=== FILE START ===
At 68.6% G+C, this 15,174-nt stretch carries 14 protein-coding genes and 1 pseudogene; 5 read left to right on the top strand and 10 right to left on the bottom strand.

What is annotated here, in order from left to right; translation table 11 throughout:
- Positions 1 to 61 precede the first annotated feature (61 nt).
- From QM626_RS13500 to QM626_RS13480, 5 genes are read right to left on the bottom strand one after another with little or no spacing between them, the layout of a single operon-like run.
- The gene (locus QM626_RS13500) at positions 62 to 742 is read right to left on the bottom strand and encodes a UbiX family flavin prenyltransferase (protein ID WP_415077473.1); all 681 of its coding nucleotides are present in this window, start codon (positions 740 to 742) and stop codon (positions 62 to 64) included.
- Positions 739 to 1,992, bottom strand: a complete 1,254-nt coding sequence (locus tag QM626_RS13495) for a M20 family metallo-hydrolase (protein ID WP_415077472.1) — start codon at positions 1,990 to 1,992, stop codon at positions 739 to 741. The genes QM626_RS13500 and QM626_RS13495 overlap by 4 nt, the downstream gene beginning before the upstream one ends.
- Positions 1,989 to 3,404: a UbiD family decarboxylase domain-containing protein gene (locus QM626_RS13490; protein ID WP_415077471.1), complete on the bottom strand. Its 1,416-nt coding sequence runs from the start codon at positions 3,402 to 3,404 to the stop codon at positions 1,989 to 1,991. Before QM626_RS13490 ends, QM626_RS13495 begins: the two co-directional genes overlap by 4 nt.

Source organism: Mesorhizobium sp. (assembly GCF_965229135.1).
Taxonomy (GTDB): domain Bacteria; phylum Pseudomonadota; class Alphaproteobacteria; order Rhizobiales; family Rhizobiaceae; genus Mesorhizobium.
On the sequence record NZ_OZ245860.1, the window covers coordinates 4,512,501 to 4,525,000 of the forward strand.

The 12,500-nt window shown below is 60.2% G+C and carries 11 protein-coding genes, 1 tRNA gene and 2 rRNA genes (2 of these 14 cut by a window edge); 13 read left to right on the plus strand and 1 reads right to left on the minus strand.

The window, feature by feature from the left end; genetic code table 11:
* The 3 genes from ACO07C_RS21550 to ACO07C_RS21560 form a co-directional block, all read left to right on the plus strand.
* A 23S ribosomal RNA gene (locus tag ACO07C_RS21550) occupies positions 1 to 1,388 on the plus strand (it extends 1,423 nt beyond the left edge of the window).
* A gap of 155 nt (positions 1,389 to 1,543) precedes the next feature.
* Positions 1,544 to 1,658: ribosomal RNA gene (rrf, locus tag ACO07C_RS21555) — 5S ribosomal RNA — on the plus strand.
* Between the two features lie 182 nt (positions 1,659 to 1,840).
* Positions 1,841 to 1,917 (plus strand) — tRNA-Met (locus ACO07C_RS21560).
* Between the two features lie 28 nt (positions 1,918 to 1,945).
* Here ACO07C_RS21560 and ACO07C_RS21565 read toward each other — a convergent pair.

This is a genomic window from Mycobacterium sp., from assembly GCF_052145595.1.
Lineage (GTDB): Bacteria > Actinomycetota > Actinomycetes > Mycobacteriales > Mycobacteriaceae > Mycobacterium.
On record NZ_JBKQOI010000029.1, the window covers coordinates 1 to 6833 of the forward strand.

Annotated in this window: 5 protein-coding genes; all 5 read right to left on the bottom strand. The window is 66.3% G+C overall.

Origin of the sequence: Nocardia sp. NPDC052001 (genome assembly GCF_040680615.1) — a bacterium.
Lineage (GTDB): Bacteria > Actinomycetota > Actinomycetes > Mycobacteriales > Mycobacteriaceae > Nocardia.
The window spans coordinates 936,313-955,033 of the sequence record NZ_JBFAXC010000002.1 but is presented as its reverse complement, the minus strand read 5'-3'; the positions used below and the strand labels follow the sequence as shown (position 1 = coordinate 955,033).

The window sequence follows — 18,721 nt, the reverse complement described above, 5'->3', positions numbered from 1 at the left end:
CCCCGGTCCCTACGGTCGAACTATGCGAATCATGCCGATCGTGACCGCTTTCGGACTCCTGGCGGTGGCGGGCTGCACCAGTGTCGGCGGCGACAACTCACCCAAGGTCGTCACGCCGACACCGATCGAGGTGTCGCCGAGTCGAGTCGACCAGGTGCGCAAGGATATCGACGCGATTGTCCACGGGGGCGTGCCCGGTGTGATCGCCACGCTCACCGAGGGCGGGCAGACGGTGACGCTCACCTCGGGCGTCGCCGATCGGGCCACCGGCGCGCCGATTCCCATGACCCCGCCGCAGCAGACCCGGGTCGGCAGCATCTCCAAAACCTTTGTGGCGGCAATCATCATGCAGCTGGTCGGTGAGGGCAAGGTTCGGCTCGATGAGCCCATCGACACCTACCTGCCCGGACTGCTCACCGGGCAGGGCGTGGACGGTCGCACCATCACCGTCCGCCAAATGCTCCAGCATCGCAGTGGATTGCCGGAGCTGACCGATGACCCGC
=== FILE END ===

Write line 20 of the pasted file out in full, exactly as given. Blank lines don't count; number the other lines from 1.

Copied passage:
* Here ACO07C_RS21560 and ACO07C_RS21565 read toward each other — a convergent pair.